About This Talk
Web applications have changed significantly over the years – from simple static pages, to sprinkling interactiveness with JQuery/AJAX, to full dynamic single page apps. Through each evolution, we’re adding more complexity, more data and more asynchronous behavior to our applications.
In this new world, where does the synchronous nature of Django’s request-response cycle fit in?
My talk will focus on the topics around asynchronous Django applications. I’ll be sharing some lessons we learnt while building and scaling an interactive web application within the confines of Django and django-channels.
This topic is interesting because there’s been a lot of interest with meteor-like frameworks that have synchronized state between the frontend and backend. My intention is to show the audience that you can accomplish the same end-result with Django, without the need to learn and deploy a brand new framework.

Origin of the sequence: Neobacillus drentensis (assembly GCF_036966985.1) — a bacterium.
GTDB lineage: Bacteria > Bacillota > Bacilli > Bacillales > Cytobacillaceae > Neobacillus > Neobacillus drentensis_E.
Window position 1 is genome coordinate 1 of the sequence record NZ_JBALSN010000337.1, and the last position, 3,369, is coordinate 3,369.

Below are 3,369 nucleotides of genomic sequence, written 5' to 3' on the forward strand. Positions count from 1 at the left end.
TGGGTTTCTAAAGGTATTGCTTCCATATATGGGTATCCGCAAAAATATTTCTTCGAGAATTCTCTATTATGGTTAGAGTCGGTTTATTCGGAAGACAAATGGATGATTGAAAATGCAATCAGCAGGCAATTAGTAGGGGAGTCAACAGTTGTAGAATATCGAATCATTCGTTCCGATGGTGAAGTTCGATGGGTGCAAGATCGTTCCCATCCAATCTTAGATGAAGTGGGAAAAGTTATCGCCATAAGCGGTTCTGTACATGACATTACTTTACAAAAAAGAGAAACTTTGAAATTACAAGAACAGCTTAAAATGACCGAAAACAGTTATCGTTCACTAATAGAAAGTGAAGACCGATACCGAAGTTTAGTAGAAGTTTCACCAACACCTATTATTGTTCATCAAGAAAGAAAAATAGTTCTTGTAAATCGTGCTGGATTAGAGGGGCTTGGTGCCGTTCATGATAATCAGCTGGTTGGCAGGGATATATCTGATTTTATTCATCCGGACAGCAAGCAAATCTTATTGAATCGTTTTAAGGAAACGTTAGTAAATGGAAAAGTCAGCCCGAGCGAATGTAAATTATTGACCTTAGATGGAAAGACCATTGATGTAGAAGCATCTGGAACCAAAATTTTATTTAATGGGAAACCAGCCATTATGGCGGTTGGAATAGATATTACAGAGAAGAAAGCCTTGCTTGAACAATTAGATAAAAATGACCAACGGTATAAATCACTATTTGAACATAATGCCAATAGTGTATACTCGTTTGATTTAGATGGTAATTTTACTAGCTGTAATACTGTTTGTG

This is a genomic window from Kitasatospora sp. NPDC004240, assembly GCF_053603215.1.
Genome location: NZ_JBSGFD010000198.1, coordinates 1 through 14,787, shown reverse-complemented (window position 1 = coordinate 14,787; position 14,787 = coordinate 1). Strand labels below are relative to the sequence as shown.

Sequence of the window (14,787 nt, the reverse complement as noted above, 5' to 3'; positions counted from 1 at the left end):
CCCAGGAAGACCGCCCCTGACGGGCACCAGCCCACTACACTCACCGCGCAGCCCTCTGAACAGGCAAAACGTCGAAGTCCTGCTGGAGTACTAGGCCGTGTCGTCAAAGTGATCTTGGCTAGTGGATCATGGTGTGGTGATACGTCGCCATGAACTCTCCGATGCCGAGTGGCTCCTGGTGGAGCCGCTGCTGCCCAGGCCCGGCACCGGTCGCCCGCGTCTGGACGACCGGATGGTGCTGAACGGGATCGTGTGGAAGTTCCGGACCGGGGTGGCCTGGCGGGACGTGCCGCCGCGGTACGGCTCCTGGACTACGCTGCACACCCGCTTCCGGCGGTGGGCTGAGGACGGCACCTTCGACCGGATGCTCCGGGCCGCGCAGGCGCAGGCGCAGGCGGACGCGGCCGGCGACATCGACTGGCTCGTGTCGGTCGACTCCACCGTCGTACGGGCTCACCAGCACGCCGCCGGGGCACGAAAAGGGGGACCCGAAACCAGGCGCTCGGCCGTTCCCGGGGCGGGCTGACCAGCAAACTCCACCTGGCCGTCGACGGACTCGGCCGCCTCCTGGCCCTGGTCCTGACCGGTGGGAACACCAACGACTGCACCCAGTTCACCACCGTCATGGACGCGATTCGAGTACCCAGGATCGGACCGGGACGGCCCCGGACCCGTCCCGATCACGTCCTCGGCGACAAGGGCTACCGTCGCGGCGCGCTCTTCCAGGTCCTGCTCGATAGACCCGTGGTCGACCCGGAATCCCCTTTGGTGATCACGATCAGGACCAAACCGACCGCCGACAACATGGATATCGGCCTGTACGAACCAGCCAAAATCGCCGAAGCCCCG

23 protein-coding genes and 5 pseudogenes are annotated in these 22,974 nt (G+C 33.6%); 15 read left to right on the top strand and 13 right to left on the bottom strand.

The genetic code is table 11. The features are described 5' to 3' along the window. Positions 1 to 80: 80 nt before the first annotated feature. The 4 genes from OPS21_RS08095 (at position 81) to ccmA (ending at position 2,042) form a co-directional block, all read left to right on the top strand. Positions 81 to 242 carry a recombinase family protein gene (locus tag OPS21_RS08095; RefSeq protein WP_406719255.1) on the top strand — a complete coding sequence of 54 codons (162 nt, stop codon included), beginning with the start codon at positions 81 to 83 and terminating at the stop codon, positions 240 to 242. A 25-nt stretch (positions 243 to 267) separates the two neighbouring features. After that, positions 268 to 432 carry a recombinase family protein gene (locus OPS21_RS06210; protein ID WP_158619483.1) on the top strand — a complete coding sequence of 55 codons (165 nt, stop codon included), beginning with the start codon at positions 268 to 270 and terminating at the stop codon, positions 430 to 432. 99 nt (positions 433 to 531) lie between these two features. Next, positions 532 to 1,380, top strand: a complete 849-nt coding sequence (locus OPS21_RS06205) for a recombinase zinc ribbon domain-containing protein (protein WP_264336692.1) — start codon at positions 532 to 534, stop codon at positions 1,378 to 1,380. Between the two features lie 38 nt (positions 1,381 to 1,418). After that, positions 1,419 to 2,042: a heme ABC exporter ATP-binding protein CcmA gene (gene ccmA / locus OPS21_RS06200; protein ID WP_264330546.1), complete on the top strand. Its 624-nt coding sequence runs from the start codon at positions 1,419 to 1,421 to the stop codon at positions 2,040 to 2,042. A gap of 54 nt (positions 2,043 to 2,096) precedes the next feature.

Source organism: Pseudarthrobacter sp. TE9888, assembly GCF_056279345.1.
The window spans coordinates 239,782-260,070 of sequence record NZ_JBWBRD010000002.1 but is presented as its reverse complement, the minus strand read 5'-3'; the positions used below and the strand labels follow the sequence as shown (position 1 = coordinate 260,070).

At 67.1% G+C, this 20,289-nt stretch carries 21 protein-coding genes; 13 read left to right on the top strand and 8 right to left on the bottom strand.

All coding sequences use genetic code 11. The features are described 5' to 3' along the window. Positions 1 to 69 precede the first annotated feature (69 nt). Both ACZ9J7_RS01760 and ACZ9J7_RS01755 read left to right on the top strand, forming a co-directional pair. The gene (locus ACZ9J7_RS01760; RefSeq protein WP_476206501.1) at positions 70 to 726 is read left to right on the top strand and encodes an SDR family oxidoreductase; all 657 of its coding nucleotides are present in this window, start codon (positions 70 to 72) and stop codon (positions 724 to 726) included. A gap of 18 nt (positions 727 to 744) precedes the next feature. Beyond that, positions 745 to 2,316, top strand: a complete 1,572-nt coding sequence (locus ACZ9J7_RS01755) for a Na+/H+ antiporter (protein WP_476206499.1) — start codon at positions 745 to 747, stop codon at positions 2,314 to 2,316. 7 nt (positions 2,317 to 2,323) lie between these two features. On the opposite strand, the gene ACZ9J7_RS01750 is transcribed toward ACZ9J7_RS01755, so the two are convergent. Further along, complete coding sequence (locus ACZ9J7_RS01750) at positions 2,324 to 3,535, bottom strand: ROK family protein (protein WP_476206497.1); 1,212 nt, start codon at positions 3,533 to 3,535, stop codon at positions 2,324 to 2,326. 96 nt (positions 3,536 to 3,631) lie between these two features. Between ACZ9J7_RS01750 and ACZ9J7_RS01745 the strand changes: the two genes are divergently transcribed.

An outline I have in mind:
- What does asynchrony mean, and why you need it.
- Traditional methods of achieving asynchrony (delayed jobs using worker queues like celery, long-polling for messaging, etc.)
- Why django-channels changes the game.
- How to architect your state.
- What are the available options for deployment.
- Gotchas, and what to do when things go wrong.
Just a basic knowledge of Django is required, as the topics are transferable to other frameworks. We did not have to monkey-patch any of the drivers to achieve asynchrony, so what you’ll learn at my talk will apply cleanly to a stock Django.
I’m a self-taught hacker with 10+ years of experience. I’ve been in the data space my entire career, first with data pipelines for protein analysis and then for the web/e-commerce verticals. I’m passionate about everything data: collection, storage, analysis and visualization.
My free Advanced SQL guide is read by 50K+ readers every month.
I’m a frequent conference speaker (spoken at PyCon before), but this is my first DjangoCon.
I live in Vancouver, BC.